The Guangdong government passed, and immediately enacted, emergency legislation the following day to cope with the new type of pneumonia traceable to the virus. The law delegated to local governments the administrative rights to restrict citizens’ movements, seal off cities and towns, and control market activities.
Simultaneously, Guangdong established a wartime-like authoritarian system aimed at randomly requisitioning private resources, including real estate, to construct badly needed isolation facilities.
The province also implemented an emergency law (Guangdong Province Notification No. 55), giving local governments the strongest legal binding power possible to restrict movement within the province through blockade and administrative control.
The true aim of the legislation is to enable the provincial government to evade its responsibilities while letting local governments freely utilize private resources to restrict the movement of the people, seal off cities and towns, and control market activities during the crisis.
In keeping pace with the provincial government implementing emergency measures, bigger cities like Gauangzhou and Shenzhen have also adopted measures reminiscent of wartime legislation, sanctioning them to requisition private property and goods. Clearly discernible is the resolve on the part of the CCP leadership, spurred by an imminent sense of danger, to control the ongoing crisis by force under all circumstances, resorting to every available coercive means possible.
Hospitals Resembling Prefabricated Containers with Iron-Barred Windows
While implementing the emergency measures, the Guangdong government has started constructing with great urgency isolation facilities like the one in Wuhan—a prefabricated structure with iron-barred windows. At least three such “hospitals” are reportedly being built, patterned after the one with 1,000 beds in Wuhan which was completed in a matter of 12 days earlier this month. The first of the new facilities is a 1,000-bed isolation facility in the Gaihyun Ward of Guangzhou, as reported by the independent Caixin and the Caijing 21, both known for investigative reporting. The second one is a facility being expanded at the Third People’s Hospital in Shenzhen.
The third facility, with 200 beds, is attached to the Second People’s Hospital in Zhongshan, completed in only 10 days. Another 300-bed structure is being added there. Each hospital room purportedly is designed to accommodate two patients, but these structures look more like “prefabricated containers with iron-barred windows” than hospitals as far as one can see from photographs.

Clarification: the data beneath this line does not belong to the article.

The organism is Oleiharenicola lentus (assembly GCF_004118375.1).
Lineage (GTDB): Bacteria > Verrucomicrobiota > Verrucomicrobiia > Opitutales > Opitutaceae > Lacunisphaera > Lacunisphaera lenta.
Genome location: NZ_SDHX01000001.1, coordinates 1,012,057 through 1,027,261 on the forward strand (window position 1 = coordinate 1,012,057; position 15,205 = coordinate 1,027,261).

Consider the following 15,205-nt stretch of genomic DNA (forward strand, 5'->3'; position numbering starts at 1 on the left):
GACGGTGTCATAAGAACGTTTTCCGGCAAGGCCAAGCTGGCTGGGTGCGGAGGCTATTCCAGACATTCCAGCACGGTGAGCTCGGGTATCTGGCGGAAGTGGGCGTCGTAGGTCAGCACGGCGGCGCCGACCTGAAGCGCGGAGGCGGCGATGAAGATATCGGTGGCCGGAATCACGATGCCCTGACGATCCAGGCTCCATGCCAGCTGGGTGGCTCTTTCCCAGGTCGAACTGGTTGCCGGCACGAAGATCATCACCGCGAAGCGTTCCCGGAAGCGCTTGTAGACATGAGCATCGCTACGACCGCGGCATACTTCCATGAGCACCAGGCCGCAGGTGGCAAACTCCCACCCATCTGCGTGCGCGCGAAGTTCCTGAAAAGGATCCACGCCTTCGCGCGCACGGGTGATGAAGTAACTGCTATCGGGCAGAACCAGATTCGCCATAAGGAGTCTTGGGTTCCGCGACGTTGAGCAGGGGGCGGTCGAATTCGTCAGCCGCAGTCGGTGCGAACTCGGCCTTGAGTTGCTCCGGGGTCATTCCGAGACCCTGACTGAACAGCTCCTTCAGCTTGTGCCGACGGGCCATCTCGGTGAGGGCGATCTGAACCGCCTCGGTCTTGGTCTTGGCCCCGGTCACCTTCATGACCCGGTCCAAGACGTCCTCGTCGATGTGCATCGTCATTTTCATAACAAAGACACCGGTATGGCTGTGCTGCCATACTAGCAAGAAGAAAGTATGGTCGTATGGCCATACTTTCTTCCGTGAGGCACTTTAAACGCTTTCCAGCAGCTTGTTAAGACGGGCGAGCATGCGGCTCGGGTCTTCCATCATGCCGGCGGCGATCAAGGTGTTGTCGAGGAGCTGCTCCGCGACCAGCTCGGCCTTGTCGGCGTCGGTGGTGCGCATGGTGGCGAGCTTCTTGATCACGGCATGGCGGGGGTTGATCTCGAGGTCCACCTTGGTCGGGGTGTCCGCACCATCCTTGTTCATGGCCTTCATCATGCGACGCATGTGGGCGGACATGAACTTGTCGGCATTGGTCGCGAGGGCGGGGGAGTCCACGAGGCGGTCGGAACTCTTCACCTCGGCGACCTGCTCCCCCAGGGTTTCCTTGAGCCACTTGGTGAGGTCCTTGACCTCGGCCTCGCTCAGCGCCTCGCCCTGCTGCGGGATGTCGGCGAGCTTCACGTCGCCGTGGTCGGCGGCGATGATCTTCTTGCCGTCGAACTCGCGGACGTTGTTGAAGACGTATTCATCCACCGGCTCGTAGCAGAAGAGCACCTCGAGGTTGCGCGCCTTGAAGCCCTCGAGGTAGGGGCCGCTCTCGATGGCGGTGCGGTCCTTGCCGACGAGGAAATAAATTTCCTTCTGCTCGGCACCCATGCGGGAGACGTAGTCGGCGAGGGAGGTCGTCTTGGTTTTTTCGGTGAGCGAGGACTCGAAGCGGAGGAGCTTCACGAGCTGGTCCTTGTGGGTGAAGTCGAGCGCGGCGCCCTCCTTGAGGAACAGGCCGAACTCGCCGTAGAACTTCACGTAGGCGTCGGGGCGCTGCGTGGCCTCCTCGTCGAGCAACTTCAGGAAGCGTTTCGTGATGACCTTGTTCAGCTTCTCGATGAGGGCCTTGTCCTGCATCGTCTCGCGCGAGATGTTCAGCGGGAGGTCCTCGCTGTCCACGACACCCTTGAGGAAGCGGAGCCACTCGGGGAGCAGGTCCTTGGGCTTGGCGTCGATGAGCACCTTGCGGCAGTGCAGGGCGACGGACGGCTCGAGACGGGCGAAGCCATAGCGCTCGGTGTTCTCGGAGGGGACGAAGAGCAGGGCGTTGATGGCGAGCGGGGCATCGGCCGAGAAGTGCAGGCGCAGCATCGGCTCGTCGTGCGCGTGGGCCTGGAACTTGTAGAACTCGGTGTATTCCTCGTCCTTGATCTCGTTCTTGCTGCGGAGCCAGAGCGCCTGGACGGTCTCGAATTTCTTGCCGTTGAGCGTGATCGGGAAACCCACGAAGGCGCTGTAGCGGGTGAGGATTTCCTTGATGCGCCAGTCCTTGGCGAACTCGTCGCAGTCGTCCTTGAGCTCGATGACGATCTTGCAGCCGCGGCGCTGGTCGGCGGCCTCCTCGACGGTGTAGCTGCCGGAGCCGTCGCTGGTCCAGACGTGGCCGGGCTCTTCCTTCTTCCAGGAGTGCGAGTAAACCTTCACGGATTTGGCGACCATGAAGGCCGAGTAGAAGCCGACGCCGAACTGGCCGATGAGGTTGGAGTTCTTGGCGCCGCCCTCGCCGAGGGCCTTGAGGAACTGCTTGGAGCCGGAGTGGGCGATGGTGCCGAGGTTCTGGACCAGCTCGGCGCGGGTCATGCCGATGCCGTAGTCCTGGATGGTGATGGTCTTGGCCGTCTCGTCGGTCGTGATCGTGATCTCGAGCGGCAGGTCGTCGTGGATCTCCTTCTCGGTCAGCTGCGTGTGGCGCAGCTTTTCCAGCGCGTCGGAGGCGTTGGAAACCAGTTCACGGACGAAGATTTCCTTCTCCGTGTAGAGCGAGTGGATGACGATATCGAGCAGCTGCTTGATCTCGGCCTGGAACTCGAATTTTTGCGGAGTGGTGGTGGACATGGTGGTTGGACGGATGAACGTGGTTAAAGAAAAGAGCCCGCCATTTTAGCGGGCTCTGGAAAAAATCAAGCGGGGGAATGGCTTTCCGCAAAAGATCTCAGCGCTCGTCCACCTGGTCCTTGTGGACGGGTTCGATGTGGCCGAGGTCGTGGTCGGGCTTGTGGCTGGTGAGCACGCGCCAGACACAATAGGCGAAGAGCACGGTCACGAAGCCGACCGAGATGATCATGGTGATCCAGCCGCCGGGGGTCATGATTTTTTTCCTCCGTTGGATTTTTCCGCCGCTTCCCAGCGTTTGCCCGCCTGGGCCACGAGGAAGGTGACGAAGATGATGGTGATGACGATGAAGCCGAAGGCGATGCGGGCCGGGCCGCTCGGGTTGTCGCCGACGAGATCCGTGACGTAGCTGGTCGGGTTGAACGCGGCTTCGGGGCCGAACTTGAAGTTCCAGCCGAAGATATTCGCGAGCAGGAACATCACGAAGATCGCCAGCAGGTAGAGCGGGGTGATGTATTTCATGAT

Rush construction work is underway at these sites as far as is presently known. But isn’t this fact enough proof that the whole of Guangdong Province is completely out of control like Wuhan?
The Guangdong government has declared that its hospitals have enough beds to accommodate up to 10,202 patients. If that is really the case, then why must they build these prefabricated isolation facilities, or hospitals, in such haste? The answer appears quite clear. It looks highly likely that the whole of the province, including Guangzhou and other cities and towns, is completely out of control like Hubei Province, which includes Wuhan, the epicenter of the ongoing epidemic.
It would not be wrong to view the current situation in China as far uglier than one can possibly imagine. Japan must speedily adopt measures designed to strictly control travel between Japan and China in order to not further increase the number of those infected with the virus in Japan. Next, the government must fully disclose virus-related information, urging patients with mild symptoms to recuperate at home so as to allow serious cases to be treated at hospitals. Such a policy is badly needed to prevent more serious cases from worsening and resulting in deaths. So long as thorough disclosure of information is enforced, I have no doubt that we the people of Japan will be able to overcome the crisis by resorting to our innate crisis management ability and spirit of caring about each other. It is time for all of us to reaffirm our bond of unity.
(Translated from “Renaissance Japan” column no. 891 in the March 5, 2020 issue of The Weekly Shincho)